- COUNT (Count*)
- MIN MAX
- AVG (Median complex)
- GROUP BY
- DISTINCT is always used in SELECT statements, and it provides the unique rows for all columns written in the SELECT statement. Therefore, you only use DISTINCT once in any particular SELECT statement.
- Expert Tip – It’s worth noting that using DISTINCT, particularly in aggregations, can slow your queries down quite a bit.
- HAVING (where clause you cannot filter on aggregates)
- HAVING is the “clean” way to filter a query that has been aggregated, but this is also commonly done using a subquery. Essentially, any time you want to perform a WHERE on an element of your query that was created by an aggregate, you need to use HAVING instead.
- Dates in Databases are yyyy mm dd
- CASE > “If then else”
4: Subqueries & Temporary Tables
What exactly is a subquery?
A subquery is a query within a query.
- As a reminder, a query has both SELECT and FROM clauses to signify what you want to extract from a table and what table you’d like to pull data from. A query that includes subquery, as a result, has multiple SELECT and FROM clauses.
- The subquery that sits nested inside a larger query is called an INNER QUERY. This inner query can be fully executed on its own and often is run independently before when trying to troubleshoot bugs in your code.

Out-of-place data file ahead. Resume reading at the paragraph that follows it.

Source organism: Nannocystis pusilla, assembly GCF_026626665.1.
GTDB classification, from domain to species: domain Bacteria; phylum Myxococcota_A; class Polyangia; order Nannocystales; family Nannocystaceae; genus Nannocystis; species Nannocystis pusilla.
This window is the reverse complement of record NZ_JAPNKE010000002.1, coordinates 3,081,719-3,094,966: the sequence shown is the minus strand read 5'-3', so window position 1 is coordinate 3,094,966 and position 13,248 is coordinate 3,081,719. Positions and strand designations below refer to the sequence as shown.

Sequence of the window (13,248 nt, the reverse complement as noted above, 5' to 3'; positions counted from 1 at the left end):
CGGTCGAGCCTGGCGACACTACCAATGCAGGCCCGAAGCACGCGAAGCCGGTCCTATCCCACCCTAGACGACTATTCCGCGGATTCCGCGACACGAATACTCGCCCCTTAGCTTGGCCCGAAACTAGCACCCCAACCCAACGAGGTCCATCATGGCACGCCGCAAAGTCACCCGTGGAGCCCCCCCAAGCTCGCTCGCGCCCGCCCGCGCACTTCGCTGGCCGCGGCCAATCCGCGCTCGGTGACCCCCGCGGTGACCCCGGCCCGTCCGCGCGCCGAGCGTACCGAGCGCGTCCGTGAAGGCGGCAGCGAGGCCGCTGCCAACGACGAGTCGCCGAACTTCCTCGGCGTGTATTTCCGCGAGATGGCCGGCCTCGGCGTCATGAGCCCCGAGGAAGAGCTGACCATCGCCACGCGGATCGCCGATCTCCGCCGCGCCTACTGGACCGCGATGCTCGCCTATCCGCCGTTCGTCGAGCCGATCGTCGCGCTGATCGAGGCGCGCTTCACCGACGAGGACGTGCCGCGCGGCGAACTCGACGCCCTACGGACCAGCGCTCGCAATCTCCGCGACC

When do you need to use a subquery?
You need to use a subquery when you have the need to manipulate an existing table to “pseudo-create” a table that is then used as a part of a larger query.
Subqueries vs. Joins
Output: Either a scalar (a single value) or rows that have met a condition.
Use Case: Calculate a scalar value to use in a later part of the query (e.g., average price as a filter).
Dependencies: Stand independently and be run as complete queries themselves.
Output: A joint view of multiple tables stitched together using a common “key”.
Use Case: Fully stitch tables together and have full flexibility on what to “select” and “filter from”.
Dependencies: Cannot stand independently.
Use Case for
- When a user wants to create a version of an existing table to be used in a larger query (e.g., aggregate daily prices to an average price table).
- It is advantageous for readability purposes.
Use Case for a Nested Subquery
- When a user wants to filter an output using a condition met from another table.
- This type of placement also has advantages for making the code easy to read.
Use Case for Inline Subquery
- It is very similar use case to ‘With’ subqueries. It creates a “pseudo table” that aggregates or manipulates an existing table to be used in a larger query.
- The disadvantage of the inline subquery is that it is not easy to read.
Use Case for Scalar subquery placement
- It selects only one column or expression and returns one row, used in the select clause of the main query
- It has the advantage of performance or if the data set is small
- If a scalar subquery does not find a match, it returns a NULL.
- If a scalar subquery finds multiple matches, it returns an ERROR.
Simple Subquery: The inner subquery is completely independent from the larger query.
Correlated Subquery: The inner subquery is dependent on the larger query.
Readability: How easy it is to determine what the code is doing.
Performance: How quickly the code runs.
Query Plan: What happens under the hood.
Before diving head first into building a subquery, consider the workflow below. Strong SQL users walk through the following before ever writing a line of code: